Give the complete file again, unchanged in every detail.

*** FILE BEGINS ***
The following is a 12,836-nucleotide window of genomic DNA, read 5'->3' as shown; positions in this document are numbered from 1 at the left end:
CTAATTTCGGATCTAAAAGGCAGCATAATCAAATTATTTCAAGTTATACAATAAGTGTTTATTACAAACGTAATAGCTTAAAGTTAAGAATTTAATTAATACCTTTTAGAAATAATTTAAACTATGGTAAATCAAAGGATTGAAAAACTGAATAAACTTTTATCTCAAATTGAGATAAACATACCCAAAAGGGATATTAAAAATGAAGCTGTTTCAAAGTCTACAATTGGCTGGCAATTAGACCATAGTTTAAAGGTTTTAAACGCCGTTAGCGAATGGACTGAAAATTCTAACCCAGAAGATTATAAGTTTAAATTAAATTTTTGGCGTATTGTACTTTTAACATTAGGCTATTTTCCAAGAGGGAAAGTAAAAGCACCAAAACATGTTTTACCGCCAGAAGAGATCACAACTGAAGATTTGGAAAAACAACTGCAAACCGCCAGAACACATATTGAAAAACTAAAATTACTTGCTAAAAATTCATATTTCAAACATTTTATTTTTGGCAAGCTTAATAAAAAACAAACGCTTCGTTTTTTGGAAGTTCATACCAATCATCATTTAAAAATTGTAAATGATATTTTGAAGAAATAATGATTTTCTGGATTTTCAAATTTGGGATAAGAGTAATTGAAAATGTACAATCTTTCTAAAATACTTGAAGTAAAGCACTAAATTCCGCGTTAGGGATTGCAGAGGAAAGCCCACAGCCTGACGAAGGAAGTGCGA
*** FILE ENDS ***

The following is a 12,836-nucleotide window of genomic DNA, read 5'->3' as shown; positions in this document are numbered from 1 at the left end:
CTAATTTCGGATCTAAAAGGCAGCATAATCAAATTATTTCAAGTTATACAATAAGTGTTTATTACAAACGTAATAGCTTAAAGTTAAGAATTTAATTAATACCTTTTAGAAATAATTTAAACTATGGTAAATCAAAGGATTGAAAAACTGAATAAACTTTTATCTCAAATTGAGATAAACATACCCAAAAGGGATATTAAAAATGAAGCTGTTTCAAAGTCTACAATTGGCTGGCAATTAGACCATAGTTTAAAGGTTTTAAACGCCGTTAGCGAATGGACTGAAAATTCTAACCCAGAAGATTATAAGTTTAAATTAAATTTTTGGCGTATTGTACTTTTAACATTAGGCTATTTTCCAAGAGGGAAAGTAAAAGCACCAAAACATGTTTTACCGCCAGAAGAGATCACAACTGAAGATTTGGAAAAACAACTGCAAACCGCCAGAACACATATTGAAAAACTAAAATTACTTGCTAAAAATTCATATTTCAAACATTTTATTTTTGGCAAGCTTAATAAAAAACAAACGCTTCGTTTTTTGGAAGTTCATACCAATCATCATTTAAAAATTGTAAATGATATTTTGAAGAAATAATGATTTTCTGGATTTTCAAATTTGGGATAAGAGTAATTGAAAATGTACAATCTTTCTAAAATACTTGAAGTAAAGCACTAAATTCCGCGTTAGGGATTGCAGAGGAAAGCCCACAGCCTGACGAAGGAAGTGCGA